Balanitis (inflammation of the penis)

Balanitis is inflammation of the head of the penis and often the foreskin. It is a common, non-serious condition which can usually be prevented with good hygiene.

Balanitis, or balanoposthitis, is inflammation and/or infection of the head of the penis (glans). The foreskin (or prepuce, the retractable fold of skin that covers the glans) is also often affected. Balanitis occurs more commonly in men who haven’t been circumcised and can be the result of poor hygiene.

Balanitis usually clears up with good hygiene or a course of appropriate medication. However, recurrent balanitis is where the condition regularly recurs despite these actions. In these cases circumcision may be recommended to prevent the condition recurring.

A more extreme form of the condition, balanitis xerotica obliterans, is a condition that causes phimosis (a tight foreskin which can’t be fully pulled back). In some cases this condition also causes the head of the penis (glans) to become inflamed and, sometimes, scarred. Again, circumcision may be recommended to treat this condition.

Balanitis has a number of possible causes including skin irritation (caused by soaps and gels or urine), infection with candida (thrush), bacterial infections, sexually transmitted infections (STIs), and certain skin conditions (such as psoriasis or eczema).

The symptoms of balanitis can include swelling, redness, soreness and a thick discharge under the foreskin.

The most common symptoms of balanitis include soreness, redness and/or irritation at the end of the penis (the glans). This can be just a small patch of redness on part of the surface of the glans, or the whole glans may become red, swollen and painful. These symptoms may be accompanied by a thick, unpleasant-smelling discharge from under the foreskin.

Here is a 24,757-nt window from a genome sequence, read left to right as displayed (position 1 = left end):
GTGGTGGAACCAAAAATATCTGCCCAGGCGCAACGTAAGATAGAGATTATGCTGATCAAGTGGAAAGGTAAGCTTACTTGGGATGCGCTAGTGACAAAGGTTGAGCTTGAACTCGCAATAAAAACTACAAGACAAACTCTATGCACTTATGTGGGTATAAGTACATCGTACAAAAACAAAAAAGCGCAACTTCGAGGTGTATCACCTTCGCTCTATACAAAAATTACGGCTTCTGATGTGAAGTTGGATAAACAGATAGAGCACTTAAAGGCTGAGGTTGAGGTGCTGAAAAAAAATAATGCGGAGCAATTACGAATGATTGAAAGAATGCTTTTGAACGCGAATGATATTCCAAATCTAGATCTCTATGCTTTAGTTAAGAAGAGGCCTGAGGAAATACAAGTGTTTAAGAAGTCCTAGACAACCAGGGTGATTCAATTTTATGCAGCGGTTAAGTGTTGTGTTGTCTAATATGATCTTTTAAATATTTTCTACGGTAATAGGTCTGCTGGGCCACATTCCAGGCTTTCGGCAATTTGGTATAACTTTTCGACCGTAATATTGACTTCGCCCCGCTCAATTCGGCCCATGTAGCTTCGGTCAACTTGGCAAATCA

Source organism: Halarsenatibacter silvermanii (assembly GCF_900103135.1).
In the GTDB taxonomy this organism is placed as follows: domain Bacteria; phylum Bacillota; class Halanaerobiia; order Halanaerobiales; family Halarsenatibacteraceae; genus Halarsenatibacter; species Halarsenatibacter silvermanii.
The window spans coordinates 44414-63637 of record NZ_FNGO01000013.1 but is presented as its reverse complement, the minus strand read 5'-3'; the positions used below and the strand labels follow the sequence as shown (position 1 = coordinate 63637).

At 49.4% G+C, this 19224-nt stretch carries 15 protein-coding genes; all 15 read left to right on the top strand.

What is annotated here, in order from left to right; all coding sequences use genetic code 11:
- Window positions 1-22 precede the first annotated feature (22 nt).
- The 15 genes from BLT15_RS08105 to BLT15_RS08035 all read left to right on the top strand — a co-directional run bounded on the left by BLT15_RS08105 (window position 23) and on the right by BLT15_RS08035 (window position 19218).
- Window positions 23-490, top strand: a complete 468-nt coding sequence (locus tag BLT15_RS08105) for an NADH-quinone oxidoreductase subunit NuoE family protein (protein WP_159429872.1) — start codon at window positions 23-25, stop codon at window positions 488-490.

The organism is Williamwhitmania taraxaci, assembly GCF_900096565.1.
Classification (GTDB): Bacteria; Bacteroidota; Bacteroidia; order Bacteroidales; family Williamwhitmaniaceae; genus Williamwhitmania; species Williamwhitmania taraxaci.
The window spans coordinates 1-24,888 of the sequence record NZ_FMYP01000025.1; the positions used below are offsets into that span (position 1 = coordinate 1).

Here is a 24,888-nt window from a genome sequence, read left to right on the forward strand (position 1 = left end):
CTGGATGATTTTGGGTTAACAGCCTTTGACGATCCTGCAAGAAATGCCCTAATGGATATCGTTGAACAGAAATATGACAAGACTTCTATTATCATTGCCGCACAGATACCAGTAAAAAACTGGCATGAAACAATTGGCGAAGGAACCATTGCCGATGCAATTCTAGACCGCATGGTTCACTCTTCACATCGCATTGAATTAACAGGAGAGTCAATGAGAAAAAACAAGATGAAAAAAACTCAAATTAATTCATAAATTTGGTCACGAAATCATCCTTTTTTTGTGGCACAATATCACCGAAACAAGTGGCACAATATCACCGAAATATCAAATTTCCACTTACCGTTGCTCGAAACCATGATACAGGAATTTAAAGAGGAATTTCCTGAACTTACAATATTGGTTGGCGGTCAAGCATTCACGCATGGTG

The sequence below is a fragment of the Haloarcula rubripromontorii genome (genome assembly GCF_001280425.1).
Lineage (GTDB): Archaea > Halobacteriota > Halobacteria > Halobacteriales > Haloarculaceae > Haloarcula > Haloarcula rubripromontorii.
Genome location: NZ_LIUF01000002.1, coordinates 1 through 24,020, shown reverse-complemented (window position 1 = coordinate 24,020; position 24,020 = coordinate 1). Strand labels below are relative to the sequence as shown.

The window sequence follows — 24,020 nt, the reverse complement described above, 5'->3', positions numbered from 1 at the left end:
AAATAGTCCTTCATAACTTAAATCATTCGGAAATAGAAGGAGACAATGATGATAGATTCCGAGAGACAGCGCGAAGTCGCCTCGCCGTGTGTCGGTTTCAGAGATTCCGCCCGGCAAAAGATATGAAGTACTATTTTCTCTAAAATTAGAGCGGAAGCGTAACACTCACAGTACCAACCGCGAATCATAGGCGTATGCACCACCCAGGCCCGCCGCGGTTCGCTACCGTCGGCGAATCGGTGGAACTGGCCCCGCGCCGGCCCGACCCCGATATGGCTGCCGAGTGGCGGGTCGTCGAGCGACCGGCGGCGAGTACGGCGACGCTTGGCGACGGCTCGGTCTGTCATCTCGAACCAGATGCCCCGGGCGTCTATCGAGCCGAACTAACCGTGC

You may experience pain or discomfort when passing urine, and it may not be possible to pull back the foreskin.

Symptoms include:

  • soreness, redness and/or irritation of the glans or foreskin
  • discharge under the foreskin
  • an unpleasant odour
  • inability to pull back the foreskin
  • itchiness or a rash on the penis
  • pain or discomfort when urinating

Your doctor should be able to diagnose balanitis in the first instance by discussing your symptoms and by examining your penis. It’s only natural that you might feel embarrassed about seeing your doctor, but don't let that stop you seeking help as your symptoms could sometimes be an indication of a more serious underlying condition.

What next?

If you are suffering with a suspected condition, you should seek the advice of your doctor who will be able to refer you to Benenden Hospital for diagnosis and treatment.

There are four ways to access treatment at Benenden Hospital which include self-funding, using private medical insurance or your Benenden membership, or through the NHS e-Referral scheme.